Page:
Monthly Archives: August 2013

The Shackles of Typification


Art is a constant advance, of cyclical invention and reinvention. Each new style or movement is formulated, “perfected”, denied, revised and rebutted. A great deal of discourse is appreciated only in retrospect, or as a depreciated style of work that served only as a necessary step towards superior form. In fiction, this is a wonderful past. A great arcing story of stories, told over and again, with fresh sheen from a new hand. To cast over all fiction that there is, or ever was, nets a beautiful, technicolour catch.

Naturally, such a vast discourse is sub-categorized. It is in our nature to set boundaries and definitions, to styles and movements. Appreciation of fiction as one great beast is a wonderfully compelling, but neatness and academia call for brass-tagged collars on the otherwise stray, movements and ‘genres’. As so many artistic platforms swaggered through the back half of the twentieth century, phases of postmodernity and a new space of creation began. Application of simple definitions has become difficult. Lines of demarcation between classes of fiction have become unclear.

What are you talking about?!

What are you talking about?!

Where we are now in terms of a ‘literary world’, one might contend that a liminal space has existed for sometime. That as we further define the nature of Postmodernism, so it becomes a retrospective; an account of a time that has passed. It only falls upon such academic classifications to exist, after enough literature exists to define the movement. Postmodernism is in full swing – or so they say – and in a decade’s time there will exist discourse of yet-unnamed movements occurring now. We the people are constantly looking to set constraints of periodization, and lay whatever mile-markers manageable  Thus there exists a freedom of discussion, as to the comprehension of the contemporary literary space. What a lark.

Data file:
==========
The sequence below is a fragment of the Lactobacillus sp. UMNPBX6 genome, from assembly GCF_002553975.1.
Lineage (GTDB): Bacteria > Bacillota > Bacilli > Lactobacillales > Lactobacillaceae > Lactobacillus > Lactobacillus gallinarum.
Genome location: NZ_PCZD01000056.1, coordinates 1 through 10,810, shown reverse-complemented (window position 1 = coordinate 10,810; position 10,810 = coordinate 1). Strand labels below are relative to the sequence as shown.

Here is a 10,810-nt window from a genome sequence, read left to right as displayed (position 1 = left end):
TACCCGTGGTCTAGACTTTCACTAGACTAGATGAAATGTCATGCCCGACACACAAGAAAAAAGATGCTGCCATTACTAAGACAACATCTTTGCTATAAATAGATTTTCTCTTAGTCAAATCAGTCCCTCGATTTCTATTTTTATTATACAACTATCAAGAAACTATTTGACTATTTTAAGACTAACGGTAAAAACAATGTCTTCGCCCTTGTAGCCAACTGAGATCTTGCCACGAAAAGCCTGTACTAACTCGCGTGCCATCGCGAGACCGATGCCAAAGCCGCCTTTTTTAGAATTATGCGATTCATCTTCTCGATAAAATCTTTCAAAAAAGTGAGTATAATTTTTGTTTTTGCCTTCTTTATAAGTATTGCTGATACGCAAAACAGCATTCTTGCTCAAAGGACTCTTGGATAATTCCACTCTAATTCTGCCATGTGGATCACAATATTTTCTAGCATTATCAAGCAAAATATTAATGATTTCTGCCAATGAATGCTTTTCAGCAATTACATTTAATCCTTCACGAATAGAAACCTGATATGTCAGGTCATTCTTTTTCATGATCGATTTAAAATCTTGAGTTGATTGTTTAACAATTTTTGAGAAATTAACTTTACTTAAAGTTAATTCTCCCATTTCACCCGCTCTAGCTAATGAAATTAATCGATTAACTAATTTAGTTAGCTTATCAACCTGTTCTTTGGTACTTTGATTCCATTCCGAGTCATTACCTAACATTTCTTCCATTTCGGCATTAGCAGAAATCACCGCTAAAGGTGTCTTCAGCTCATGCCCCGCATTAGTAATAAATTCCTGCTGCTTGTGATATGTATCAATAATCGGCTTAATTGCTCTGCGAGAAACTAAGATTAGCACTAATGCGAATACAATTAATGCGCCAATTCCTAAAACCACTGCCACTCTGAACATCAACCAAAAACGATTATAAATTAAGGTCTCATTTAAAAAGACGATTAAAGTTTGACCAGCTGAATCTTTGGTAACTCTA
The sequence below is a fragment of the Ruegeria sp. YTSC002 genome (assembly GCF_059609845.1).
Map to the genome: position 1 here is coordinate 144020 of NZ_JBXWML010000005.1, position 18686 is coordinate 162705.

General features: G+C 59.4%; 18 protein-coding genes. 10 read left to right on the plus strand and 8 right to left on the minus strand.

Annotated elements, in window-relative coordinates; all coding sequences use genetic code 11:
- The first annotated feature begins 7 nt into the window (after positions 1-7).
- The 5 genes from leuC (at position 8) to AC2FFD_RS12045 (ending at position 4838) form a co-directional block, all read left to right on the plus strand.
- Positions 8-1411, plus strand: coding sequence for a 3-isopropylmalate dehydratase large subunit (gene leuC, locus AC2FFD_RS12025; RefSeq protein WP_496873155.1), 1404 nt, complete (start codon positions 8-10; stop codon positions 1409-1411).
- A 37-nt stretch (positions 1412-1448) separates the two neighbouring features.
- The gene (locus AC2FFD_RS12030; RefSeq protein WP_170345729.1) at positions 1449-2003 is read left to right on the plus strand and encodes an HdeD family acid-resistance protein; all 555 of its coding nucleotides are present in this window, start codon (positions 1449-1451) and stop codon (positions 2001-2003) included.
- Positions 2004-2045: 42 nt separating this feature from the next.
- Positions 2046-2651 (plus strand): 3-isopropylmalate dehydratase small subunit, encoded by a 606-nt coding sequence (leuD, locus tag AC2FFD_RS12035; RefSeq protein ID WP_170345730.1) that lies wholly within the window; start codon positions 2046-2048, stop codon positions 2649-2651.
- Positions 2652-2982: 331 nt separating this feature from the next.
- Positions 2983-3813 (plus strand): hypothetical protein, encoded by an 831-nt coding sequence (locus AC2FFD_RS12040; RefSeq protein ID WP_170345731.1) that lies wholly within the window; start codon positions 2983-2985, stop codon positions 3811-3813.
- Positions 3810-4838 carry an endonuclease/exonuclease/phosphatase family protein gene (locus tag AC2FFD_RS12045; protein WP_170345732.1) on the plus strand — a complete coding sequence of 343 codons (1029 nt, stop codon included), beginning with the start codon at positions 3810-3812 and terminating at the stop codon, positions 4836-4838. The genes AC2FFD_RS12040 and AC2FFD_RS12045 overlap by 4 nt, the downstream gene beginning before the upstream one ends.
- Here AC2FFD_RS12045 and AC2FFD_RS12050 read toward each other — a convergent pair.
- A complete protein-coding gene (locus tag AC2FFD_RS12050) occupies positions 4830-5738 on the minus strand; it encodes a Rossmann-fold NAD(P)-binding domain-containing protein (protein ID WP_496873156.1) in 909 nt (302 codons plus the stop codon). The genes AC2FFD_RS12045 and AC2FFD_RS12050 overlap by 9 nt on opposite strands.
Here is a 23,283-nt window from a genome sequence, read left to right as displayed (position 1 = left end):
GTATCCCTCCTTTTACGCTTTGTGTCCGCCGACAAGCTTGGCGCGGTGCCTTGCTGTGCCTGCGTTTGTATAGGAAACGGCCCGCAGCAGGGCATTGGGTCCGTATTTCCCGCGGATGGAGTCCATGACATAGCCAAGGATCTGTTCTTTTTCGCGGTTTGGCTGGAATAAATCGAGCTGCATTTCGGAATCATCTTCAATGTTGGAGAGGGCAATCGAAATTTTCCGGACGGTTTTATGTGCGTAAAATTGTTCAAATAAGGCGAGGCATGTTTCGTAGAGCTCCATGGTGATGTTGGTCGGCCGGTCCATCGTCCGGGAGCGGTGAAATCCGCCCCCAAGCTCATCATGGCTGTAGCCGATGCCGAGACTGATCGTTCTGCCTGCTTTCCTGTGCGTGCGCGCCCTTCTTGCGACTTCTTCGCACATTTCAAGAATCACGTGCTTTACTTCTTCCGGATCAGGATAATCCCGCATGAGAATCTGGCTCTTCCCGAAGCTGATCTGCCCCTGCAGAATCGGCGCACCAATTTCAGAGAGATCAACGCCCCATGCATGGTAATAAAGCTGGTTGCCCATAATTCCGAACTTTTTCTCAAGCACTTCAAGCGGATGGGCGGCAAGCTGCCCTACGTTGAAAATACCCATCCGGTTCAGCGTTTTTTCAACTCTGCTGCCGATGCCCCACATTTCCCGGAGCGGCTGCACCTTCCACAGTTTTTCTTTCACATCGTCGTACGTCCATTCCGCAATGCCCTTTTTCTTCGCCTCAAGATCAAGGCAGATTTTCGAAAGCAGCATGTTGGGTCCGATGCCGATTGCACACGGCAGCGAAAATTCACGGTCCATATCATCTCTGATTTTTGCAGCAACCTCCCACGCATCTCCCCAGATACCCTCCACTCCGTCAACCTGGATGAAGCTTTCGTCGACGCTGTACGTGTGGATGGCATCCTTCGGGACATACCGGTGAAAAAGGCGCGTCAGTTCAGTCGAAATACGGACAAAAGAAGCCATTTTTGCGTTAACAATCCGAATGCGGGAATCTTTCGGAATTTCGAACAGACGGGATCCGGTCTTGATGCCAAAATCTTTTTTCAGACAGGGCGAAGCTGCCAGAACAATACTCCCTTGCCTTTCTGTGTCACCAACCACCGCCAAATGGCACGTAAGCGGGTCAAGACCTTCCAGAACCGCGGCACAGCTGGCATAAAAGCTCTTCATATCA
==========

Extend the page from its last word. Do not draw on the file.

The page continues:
Now all this is very well-to-do. Outlining a certain ‘freedom’ to discuss and define. What we seek to discuss, is the role of genre, in contemporary fiction. First, of course, one must speak to the phenomenon of genre. A handful of characteristics, a set of cornerstones, upon which to rest a work, or to define one by. Stylistic representations, translations and dilutions. The vanilla of Gothic Horror, sentimental, with its turrets, ravens, and perpetual thunderstorms. Men of harrowing intention and chilling gaze. Fashion abandons melodrama, to move to the explicit ‘Modern Horror’ – Cosmic Horror, Dark Romance, and gory hyper-intensive Splatterpunk. Genre has evolved with taste and experimentation, yet even with its evolution and the hybridity of new forms, its difficult for one to be satisfied with its being the sole qualifier.

Genre is a fickle thing. A useful measure in many regards, this is difficult to deny. Genre can serve to steer interest, assign flavour-names to books for when a certain part of one’s palette is whetted. Without genre,  to wander around a library would certainly be more difficult. But such lineated definition of anything can serve to alter the nature of the defined. With genre categorizations, comes the fencing of clear pens, to which works may or may not belong. Pieces which work with intention to these spaces are discussed as works of ‘Genre Fiction’, a term sometimes hissed by literary academics.